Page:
Danville Street Sighting - 1979 Chrysler New Yorker
The R-platform cars are not often regarded as a high point in Chrysler's history. To some observers, it's a miracle that Chrysler has survived this long, what with a long succession of great cars, terrible cars, apathetic cars and a lot of strange decisions in design and marketing. In the latter half of the 1970s, Chrysler was in deep trouble. General Motors rolled out an all-new fullsize car platform for 1977 that was shared across all of its core passenger car brands. Chrysler management often used a wait-and-see approach for market trends -- if something worked for GM and Ford, Chrysler would usually follow. In 1978, Chrysler dumped their Dodge and Plymouth C-body fullsize lines, leaving only luxury-minded Chrysler to peddle big cars. In '79 the R-body appeared, a reworked midsize B-body with smaller engines, a three-inch stretch and over a quarter ton of weight loss. The platform was old, the engines were old, but the company was on the verge of bankruptcy and did their best with a small budget. This car would serve as Chrysler's big sedans for all three divisions through 1981.
Most Rs were fleet vehicles and were popular with police forces. Thanks to pollution regulations even the police packages were slow by today's standards, and then California compounded the problem by banning sale of the 360 cubic inch police V8 and strangling the 318 down to 155 horsepower by 1980. The result was a good police cruiser but an embarrassingly inferior pursuit vehicle. For civilian use, I suppose, the engine was sufficient - provided you got a V8 and not the old slant six (80 net hp in California spec!). If you weren't allowed to exceed 55 mph legally you didn't really need to worry about the 0-60 time.
The fanciest R-body offering was the Chrysler New Yorker, seen here. It tried to make up for being a 1962 chassis with a detuned engine by tacking on all the Chrysler hallmarks of an American luxury car. Padded vinyl half-landau roof? Check. Squishy thick-padded leather seats? You bet. Whitewall tires, body pinstriping and freestanding hood ornament? Naturally. Another popular trend of the era was to put hideaway headlight covers on luxury cars, so the New Yorker got those as well. Digital interior clock and a "soothing" door chime were advertised as luxury features. An eight-track player was available. Fake side vents for the front fenders and a clear plastic Pentastar hood ornament could also be added as part of the Fifth Avenue luxury package.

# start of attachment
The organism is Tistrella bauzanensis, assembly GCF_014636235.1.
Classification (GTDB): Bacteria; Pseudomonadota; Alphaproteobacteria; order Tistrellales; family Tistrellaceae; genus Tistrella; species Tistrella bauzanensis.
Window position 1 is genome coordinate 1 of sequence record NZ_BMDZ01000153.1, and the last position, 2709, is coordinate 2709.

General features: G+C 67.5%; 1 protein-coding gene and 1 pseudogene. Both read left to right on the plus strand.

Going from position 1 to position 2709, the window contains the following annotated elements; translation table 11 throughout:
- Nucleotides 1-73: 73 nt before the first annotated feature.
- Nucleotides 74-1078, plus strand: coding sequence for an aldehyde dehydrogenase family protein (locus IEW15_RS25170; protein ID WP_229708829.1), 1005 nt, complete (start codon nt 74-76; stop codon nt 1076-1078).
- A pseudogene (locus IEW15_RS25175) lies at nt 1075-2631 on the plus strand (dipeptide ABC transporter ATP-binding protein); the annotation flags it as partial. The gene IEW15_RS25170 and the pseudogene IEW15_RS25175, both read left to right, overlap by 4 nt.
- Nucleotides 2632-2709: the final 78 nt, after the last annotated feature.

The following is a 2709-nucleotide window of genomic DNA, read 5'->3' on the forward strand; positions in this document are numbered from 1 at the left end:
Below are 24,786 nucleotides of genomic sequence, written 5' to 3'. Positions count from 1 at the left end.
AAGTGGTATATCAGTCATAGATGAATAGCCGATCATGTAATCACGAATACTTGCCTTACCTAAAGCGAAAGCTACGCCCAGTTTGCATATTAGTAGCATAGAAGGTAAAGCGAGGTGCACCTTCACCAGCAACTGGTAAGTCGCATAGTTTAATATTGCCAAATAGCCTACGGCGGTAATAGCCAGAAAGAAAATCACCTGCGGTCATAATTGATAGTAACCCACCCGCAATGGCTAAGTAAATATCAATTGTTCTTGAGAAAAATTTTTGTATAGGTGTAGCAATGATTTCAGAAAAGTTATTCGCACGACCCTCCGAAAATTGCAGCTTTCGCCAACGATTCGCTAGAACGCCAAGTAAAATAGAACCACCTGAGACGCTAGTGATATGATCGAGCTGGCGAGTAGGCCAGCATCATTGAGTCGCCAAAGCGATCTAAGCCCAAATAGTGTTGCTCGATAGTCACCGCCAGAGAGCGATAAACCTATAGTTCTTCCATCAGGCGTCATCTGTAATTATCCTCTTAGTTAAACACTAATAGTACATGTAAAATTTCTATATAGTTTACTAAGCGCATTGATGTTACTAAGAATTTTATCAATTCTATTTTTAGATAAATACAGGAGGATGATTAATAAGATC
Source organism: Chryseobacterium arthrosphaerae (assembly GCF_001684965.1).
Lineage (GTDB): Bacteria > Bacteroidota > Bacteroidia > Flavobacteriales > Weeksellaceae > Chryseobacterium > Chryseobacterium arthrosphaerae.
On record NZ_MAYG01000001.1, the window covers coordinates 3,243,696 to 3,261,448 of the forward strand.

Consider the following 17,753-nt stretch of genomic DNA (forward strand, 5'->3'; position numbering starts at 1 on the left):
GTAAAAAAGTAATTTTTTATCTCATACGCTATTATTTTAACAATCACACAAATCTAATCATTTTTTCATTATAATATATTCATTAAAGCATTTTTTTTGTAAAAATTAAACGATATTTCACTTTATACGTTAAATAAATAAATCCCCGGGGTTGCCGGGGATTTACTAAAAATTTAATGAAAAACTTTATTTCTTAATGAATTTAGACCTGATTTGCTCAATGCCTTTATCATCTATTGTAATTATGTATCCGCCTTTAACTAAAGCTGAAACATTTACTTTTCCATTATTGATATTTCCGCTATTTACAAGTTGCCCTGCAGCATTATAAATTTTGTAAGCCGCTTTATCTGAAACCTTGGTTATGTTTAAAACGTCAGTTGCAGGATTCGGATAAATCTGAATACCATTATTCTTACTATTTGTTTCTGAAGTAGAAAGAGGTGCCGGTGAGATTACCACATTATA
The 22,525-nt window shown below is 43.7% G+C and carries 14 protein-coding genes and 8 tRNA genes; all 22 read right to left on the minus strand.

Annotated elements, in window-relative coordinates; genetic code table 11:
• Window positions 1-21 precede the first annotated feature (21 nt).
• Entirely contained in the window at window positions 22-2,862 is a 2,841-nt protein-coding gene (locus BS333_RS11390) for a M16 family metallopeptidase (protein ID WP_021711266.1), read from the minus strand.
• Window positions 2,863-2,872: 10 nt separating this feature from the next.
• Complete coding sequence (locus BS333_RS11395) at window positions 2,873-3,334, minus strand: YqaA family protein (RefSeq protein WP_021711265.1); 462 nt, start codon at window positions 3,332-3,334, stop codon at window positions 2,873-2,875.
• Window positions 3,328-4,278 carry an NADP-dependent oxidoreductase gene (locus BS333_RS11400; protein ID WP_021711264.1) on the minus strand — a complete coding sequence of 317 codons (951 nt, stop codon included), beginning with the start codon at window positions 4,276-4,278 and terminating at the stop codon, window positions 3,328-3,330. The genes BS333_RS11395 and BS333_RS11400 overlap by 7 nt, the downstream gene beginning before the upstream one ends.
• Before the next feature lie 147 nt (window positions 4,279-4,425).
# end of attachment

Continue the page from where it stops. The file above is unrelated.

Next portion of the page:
This car is a standard New Yorker which has been kitted up with Magnum 500 wheels on blackwall tires. Magnums are one of my favorite wheel designs ever, and in my opinion they totally transform the car from a Malaise-era middle manager's company car to a pretty tough-looking vintage cruiser. The side rub strips have been removed for a cleaner look. Note the little chrome wiper squirter ports in the front fender tops, and cornering lamps mounted just ahead of the front wheels. There's still some work to do, mainly the replacement of small details like the trunk lock trim piece and the warped rubber bumper fillers. I'm pretty sure such pieces aren't reproduced anywhere and finding good originals is next to impossible. The body is in great condition, and the apparently original Medium Cashmere Metallic paint is worn in places but still looks pretty darn good from across the street. I'm not usually a fan of this kind of car but this one definitely caught my attention.
California Streets is a blog that celebrates the history of the automobile in California. We feature old, interesting and often rare cars and trucks found parked on public streets and roads around the state of California.
I'm a delivery driver by trade, but I'm also a freelance artist and hobby photographer in the San Francisco Bay Area with a healthy interest in cars. I love finding and documenting fascinating old vehicles wherever I go.